Simply the best thing about Tina Turner is that all of the tributes have focussed on completely different things, different songs, different outfits, different tours, but each and every one paints a picture of one of music’s great survivors, slash ‘just’ one of music’s greats.
My earliest memories of the powerhouse that was Tina (you could use the single name, people knew who you meant) come from two places. Visiting my grandma in Swindon, when she heard that I loved music at a young age, she got her old cassette player out of the cupboard and the handful of tapes that she owned and left me to discover them for myself. One was some strange The Beatles compilation covering the early years and the other was River Deep Mountain High by Ike And Tina Turner. It took me to a much older age to appreciate those early Beatles tunes, ironically I started with the more complex records as a kid and grew into the simple brilliance of She Loves You, but it only took one listen to hear the majesty at work with River Deep Mountain High. Something within those rhythms was so simple and hypnotic that you could not help getting lost in them, I played that record to death and it was years before I uncovered the majesty of Spector and learned that I already knew one of his masterpieces, inside and out.
The other place was the VHS of The Who’s Tommy that Mike who owned the video store was playing one day when I walked in. Sure that might sound strange in 2023, but in those days you never knew what you were going to stumble into just going to grab some cartoons. That day I strolled in as the Acid Queen sequence began and it was love/horror at first sight. I’ve been terrified of that part of the movie since that day, although tbh, the whole thing is nightmare fuel, but Tommy turning to a skeleton with worms crawling around inside him while Tina screams through the best version of the song remains as powerful today as when lil Kendall first saw it. The version of the album my parents had on 8 track had Merry Clayton singing the song but it is always Tina’s version that I return to.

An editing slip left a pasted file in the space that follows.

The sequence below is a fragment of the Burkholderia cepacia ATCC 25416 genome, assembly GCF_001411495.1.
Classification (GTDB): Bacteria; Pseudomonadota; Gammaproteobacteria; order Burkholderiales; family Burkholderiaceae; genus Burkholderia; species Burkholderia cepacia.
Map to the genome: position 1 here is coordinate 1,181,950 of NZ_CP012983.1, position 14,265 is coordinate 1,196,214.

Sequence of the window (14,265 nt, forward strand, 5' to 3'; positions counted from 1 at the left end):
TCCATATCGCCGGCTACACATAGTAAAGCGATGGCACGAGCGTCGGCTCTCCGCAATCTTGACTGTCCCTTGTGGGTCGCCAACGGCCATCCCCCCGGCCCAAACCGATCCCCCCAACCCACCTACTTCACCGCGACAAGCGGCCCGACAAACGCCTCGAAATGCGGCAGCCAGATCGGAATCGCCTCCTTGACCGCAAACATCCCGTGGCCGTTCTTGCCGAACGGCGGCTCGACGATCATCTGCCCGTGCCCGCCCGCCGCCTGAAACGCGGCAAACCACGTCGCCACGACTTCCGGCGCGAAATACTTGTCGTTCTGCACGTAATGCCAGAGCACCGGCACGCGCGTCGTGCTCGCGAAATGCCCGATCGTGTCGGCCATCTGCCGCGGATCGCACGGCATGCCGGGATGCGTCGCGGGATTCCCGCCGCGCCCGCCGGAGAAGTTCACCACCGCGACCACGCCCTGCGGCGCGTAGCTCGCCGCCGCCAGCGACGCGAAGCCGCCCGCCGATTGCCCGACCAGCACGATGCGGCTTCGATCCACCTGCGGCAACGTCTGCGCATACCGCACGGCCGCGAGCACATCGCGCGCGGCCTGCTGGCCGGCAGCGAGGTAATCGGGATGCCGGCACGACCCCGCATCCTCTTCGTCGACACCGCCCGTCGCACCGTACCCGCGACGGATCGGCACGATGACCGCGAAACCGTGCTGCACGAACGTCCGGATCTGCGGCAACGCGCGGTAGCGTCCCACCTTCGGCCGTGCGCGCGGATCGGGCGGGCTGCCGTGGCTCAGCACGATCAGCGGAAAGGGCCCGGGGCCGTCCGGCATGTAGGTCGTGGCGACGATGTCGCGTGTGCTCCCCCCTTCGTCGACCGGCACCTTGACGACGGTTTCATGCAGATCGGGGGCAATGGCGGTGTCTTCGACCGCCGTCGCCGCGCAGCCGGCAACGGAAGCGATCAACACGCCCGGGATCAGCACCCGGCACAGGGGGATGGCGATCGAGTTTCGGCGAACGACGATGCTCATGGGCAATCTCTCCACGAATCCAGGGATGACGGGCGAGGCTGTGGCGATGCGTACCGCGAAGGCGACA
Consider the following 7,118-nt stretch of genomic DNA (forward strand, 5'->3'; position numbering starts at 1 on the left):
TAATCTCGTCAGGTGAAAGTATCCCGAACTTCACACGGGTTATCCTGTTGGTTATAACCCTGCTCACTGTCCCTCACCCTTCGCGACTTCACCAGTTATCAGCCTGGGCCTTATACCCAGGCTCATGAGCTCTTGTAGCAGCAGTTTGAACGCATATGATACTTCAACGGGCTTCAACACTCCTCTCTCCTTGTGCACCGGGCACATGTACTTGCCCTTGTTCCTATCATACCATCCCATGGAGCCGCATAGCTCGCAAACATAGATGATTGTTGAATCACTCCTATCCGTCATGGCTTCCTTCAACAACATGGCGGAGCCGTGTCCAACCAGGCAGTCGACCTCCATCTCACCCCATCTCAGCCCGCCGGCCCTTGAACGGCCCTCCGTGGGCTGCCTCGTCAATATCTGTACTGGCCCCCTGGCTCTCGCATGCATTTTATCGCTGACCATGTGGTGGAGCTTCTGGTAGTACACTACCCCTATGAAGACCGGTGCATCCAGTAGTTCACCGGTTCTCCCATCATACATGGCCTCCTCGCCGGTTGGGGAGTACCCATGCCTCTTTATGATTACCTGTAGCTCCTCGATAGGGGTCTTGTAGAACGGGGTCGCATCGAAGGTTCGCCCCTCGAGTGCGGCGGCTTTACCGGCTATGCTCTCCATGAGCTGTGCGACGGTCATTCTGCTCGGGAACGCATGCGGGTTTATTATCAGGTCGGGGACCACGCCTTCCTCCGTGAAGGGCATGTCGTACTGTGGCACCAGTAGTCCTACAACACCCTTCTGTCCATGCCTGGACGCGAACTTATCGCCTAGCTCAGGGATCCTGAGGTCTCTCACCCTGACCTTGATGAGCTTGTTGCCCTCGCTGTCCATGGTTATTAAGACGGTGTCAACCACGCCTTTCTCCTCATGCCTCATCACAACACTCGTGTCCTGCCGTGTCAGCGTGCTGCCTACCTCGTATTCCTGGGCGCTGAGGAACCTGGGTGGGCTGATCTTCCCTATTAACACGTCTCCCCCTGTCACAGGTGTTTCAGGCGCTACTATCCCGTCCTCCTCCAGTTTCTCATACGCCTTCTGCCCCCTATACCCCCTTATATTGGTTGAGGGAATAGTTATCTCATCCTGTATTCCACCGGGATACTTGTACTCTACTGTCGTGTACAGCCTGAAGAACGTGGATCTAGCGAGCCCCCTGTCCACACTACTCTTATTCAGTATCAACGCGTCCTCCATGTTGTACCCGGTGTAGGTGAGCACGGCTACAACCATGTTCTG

Then the eighties arrived and like all of the best icons, Tina was reinvented, thanks to Bucks Fizz album track What’s Love Got To Do With It? and Mark Knopfler’s Private Dancer. She was no second hand Suzie though, these songs were made her own and now you cannot imagine anyone else being in charge of them. And Private Dancer even had Jeff Beck on guitar, thank goodness that Dire Straits never released it on the Love Over Gold album as intended, I wonder how history would have been changed, but I am sure Tina would have found another piece of gold just around the corner and still been the 80’s pop queen that she was.
Want more? I also love We Don’t Need Another Hero, which I owned on 7″ (alright grandpa!) when I was still too young to see Tina’s breathtaking performance in the third Mad Max film, but I soon remedied that when the VHS arrived. I loved that series as a kid and here was Tina, larger than life once again, whatever arena (literally in this case) she was in, she stuck her head up and rocked the fucking joint out. Incredible.
Sure, I could point you to her live joyous work with David Bowie, her great documentary where she lays herself bare or, in an Alan Partridge way, just to her Best Of for an overview of a musical great. My best idea would be to go over to YouTube and look for those early frantic magical performances. One of a kind. Also, just this week, one of the coolest bands in the world Ghost has released their version of that Thunderdome classic, even in death, Tina is a top ten icon.
Godspeed, Acid Queen, pay before you start. ❤